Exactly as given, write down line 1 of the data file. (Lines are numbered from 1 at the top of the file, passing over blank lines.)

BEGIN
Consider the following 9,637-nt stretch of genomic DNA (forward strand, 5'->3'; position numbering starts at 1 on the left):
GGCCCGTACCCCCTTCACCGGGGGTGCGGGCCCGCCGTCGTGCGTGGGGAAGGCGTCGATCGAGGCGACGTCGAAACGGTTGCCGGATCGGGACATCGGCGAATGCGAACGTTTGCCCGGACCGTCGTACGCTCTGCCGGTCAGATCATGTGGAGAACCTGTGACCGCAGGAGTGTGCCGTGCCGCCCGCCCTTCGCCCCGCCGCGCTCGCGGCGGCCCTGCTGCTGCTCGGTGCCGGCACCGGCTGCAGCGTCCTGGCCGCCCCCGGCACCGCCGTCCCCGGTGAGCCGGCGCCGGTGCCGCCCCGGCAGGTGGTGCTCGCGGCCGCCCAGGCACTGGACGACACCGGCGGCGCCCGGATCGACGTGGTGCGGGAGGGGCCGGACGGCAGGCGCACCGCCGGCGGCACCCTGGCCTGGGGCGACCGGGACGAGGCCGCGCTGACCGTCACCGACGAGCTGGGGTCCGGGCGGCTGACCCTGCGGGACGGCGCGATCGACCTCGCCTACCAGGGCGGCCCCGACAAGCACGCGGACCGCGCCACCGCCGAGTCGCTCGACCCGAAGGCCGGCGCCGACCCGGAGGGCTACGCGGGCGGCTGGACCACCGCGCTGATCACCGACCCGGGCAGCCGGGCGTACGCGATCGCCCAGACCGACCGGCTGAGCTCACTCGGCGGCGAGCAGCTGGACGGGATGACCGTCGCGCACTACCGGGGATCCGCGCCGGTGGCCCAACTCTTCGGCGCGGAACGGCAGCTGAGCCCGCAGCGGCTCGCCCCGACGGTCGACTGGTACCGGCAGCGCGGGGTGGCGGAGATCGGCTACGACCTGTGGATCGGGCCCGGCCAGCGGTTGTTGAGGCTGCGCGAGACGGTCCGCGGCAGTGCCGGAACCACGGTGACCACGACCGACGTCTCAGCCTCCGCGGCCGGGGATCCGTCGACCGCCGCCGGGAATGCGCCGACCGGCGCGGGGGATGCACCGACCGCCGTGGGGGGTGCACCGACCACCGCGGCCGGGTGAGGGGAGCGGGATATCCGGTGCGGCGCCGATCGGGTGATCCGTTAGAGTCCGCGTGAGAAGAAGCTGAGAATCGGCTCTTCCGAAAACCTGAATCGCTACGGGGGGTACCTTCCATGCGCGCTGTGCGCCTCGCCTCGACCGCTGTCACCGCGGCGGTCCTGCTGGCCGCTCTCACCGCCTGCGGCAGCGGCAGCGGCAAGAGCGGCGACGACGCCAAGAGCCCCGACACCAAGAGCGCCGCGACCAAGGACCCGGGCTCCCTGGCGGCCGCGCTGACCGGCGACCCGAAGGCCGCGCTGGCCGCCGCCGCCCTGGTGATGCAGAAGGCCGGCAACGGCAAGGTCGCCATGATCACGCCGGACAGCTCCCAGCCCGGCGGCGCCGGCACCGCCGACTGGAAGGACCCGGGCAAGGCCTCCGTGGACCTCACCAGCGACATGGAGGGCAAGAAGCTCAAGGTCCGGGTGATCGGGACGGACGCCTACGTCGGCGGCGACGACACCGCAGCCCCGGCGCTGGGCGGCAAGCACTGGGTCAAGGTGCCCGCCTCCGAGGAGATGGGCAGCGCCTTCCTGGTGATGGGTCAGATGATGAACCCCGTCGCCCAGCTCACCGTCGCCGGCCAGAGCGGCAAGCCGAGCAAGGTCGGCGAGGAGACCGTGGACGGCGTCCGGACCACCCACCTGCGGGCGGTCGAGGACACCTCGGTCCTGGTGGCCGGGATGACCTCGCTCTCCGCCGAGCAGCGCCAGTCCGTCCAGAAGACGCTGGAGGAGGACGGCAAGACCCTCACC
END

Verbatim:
Consider the following 9,637-nt stretch of genomic DNA (forward strand, 5'->3'; position numbering starts at 1 on the left):